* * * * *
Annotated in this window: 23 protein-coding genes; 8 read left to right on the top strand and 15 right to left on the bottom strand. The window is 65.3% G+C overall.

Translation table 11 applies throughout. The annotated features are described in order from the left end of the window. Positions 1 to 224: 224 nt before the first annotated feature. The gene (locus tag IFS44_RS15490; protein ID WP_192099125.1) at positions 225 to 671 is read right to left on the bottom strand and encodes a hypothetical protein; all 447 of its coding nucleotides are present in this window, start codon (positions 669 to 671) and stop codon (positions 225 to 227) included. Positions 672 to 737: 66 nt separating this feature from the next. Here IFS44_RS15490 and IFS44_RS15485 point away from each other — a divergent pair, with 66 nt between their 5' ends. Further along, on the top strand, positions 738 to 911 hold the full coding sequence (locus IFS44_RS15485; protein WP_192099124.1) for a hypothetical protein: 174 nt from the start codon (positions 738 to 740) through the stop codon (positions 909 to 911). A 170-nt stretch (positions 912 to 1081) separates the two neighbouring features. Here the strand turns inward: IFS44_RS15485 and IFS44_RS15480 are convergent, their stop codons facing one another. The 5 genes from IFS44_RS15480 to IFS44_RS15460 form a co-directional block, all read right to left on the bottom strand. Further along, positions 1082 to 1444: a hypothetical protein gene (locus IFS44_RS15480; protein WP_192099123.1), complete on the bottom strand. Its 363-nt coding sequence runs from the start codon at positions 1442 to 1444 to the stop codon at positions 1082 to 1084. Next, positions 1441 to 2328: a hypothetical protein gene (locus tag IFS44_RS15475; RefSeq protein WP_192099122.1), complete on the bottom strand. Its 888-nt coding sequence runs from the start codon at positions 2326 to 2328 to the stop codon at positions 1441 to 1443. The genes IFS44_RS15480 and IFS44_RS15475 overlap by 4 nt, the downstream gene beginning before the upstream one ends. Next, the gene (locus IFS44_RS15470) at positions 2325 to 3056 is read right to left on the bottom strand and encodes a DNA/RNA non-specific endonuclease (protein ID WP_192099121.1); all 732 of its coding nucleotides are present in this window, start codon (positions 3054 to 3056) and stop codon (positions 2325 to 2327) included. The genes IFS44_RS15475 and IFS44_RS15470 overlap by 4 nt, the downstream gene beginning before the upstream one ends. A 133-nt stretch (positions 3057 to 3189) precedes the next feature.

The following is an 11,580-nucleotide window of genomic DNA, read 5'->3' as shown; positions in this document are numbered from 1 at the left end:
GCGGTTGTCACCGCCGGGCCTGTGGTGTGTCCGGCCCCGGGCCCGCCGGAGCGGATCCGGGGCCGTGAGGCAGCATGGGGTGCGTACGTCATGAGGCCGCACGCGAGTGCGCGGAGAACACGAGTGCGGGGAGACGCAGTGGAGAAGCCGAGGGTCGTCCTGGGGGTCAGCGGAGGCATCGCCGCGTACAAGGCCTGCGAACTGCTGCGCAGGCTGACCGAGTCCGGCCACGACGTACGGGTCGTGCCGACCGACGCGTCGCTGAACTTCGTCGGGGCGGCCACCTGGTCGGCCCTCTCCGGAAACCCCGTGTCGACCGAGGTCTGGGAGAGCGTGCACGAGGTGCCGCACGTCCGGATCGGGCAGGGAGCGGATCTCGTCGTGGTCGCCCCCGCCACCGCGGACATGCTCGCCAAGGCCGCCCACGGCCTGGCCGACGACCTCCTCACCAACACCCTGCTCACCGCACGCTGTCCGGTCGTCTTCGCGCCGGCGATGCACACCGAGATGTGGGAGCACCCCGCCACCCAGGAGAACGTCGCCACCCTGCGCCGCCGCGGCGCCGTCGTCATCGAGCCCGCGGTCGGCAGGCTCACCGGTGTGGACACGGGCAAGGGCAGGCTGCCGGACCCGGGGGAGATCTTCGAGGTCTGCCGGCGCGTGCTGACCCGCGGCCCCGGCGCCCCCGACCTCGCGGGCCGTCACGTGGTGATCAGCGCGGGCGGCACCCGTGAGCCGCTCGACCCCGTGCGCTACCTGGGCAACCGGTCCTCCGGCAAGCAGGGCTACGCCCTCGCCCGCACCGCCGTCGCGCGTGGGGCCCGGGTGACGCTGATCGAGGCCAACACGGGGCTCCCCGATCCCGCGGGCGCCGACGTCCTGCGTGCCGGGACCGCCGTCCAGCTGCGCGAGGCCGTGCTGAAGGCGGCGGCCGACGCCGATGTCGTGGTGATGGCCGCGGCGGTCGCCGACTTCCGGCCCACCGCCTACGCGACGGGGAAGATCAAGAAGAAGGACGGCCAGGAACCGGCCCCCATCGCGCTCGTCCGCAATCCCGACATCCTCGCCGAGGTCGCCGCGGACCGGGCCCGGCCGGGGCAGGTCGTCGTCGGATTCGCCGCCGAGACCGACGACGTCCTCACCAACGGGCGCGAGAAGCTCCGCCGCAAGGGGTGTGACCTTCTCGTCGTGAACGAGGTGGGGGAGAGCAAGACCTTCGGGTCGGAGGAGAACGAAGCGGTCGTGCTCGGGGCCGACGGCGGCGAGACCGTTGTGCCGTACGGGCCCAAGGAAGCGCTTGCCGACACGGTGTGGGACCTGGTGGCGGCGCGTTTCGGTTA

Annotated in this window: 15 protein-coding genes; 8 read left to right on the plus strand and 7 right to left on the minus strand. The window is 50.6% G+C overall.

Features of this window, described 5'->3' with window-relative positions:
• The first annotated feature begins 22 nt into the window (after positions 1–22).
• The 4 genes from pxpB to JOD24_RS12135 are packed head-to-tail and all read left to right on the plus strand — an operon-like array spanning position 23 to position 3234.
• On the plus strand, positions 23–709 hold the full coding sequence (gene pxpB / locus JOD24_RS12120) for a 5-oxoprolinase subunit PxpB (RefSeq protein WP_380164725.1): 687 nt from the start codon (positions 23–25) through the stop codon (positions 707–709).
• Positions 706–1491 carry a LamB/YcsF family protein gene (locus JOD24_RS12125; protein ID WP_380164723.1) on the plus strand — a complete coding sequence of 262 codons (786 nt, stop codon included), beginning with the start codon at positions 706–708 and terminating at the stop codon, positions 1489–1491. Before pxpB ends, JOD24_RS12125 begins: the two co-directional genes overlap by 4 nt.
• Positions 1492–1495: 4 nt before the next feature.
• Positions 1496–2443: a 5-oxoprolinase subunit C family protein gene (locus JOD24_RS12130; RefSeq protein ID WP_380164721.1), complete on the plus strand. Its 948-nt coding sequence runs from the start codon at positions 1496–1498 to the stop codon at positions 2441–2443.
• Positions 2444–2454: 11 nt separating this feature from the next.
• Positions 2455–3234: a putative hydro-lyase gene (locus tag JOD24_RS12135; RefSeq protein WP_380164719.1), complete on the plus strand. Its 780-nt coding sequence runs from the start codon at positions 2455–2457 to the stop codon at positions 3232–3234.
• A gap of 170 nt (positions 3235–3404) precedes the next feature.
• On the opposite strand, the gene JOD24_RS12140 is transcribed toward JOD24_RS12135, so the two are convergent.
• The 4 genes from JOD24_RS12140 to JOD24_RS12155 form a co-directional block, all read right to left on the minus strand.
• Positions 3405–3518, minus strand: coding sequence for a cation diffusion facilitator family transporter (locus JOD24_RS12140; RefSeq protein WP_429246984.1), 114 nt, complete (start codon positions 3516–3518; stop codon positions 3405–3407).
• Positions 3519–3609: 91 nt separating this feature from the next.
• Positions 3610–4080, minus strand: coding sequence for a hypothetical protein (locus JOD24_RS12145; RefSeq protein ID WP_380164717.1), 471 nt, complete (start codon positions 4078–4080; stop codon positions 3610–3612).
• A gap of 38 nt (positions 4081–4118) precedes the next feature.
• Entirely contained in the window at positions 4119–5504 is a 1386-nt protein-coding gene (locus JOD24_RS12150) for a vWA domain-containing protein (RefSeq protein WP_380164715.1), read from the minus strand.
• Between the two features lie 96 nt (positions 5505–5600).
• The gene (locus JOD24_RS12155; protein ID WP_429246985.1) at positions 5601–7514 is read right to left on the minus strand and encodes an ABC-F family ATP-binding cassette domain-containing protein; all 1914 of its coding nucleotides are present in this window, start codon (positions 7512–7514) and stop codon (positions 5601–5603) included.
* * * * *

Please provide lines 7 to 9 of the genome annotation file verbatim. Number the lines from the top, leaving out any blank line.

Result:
• The first annotated feature begins 22 nt into the window (after positions 1–22).
• The 4 genes from pxpB to JOD24_RS12135 are packed head-to-tail and all read left to right on the plus strand — an operon-like array spanning position 23 to position 3234.
• On the plus strand, positions 23–709 hold the full coding sequence (gene pxpB / locus JOD24_RS12120) for a 5-oxoprolinase subunit PxpB (RefSeq protein WP_380164725.1): 687 nt from the start codon (positions 23–25) through the stop codon (positions 707–709).